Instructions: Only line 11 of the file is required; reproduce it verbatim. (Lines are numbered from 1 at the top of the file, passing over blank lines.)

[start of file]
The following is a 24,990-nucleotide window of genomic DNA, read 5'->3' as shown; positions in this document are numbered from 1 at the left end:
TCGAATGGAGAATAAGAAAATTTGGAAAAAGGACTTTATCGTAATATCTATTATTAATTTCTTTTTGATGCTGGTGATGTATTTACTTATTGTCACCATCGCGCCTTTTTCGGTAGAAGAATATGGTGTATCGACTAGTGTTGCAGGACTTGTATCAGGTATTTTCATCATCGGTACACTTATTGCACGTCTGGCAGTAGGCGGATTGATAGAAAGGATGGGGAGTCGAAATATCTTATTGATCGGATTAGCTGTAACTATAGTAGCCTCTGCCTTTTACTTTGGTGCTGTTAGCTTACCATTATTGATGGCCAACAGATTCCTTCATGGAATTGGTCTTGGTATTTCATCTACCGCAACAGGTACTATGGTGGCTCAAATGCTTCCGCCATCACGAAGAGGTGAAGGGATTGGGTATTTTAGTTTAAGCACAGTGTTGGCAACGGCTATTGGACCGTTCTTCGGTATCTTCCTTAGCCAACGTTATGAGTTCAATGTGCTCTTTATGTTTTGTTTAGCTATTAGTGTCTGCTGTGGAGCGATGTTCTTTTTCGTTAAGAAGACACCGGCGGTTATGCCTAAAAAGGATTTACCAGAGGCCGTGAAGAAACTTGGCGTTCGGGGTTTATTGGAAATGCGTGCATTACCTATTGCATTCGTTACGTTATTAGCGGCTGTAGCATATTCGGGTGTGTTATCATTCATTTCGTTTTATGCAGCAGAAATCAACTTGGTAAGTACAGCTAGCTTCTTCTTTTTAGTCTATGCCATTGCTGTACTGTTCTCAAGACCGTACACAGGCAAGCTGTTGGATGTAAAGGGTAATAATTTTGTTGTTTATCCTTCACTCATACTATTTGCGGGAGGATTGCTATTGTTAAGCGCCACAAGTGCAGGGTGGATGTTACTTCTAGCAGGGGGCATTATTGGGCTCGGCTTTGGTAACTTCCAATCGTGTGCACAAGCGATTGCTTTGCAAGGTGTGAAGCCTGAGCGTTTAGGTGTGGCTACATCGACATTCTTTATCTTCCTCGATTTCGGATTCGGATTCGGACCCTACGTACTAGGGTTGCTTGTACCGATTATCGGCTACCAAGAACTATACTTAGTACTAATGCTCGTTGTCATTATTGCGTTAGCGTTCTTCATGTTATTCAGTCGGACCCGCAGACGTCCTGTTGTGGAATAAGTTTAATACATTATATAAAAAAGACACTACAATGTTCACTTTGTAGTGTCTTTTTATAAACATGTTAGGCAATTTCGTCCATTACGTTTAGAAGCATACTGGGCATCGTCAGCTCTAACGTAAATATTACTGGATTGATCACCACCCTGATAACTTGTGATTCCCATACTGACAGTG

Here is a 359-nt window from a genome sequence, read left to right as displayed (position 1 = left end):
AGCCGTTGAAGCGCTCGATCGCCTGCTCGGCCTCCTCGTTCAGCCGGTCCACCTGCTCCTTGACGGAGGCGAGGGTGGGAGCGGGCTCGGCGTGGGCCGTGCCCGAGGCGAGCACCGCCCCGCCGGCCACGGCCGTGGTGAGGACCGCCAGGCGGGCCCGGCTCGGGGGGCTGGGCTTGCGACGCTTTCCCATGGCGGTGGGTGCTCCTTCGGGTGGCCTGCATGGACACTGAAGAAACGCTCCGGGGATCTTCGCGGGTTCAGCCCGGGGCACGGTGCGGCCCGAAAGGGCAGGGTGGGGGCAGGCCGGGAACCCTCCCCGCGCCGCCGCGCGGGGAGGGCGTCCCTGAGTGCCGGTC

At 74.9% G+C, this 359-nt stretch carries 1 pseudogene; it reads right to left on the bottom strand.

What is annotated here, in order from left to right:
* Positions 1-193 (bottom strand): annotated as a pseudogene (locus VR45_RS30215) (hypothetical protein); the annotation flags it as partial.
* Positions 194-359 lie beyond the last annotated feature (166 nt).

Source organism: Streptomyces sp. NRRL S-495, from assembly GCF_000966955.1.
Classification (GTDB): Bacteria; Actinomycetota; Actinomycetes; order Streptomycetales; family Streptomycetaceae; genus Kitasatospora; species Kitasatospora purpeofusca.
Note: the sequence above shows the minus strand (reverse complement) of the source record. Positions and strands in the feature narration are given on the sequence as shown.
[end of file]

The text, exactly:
Note: the sequence above shows the minus strand (reverse complement) of the source record. Positions and strands in the feature narration are given on the sequence as shown.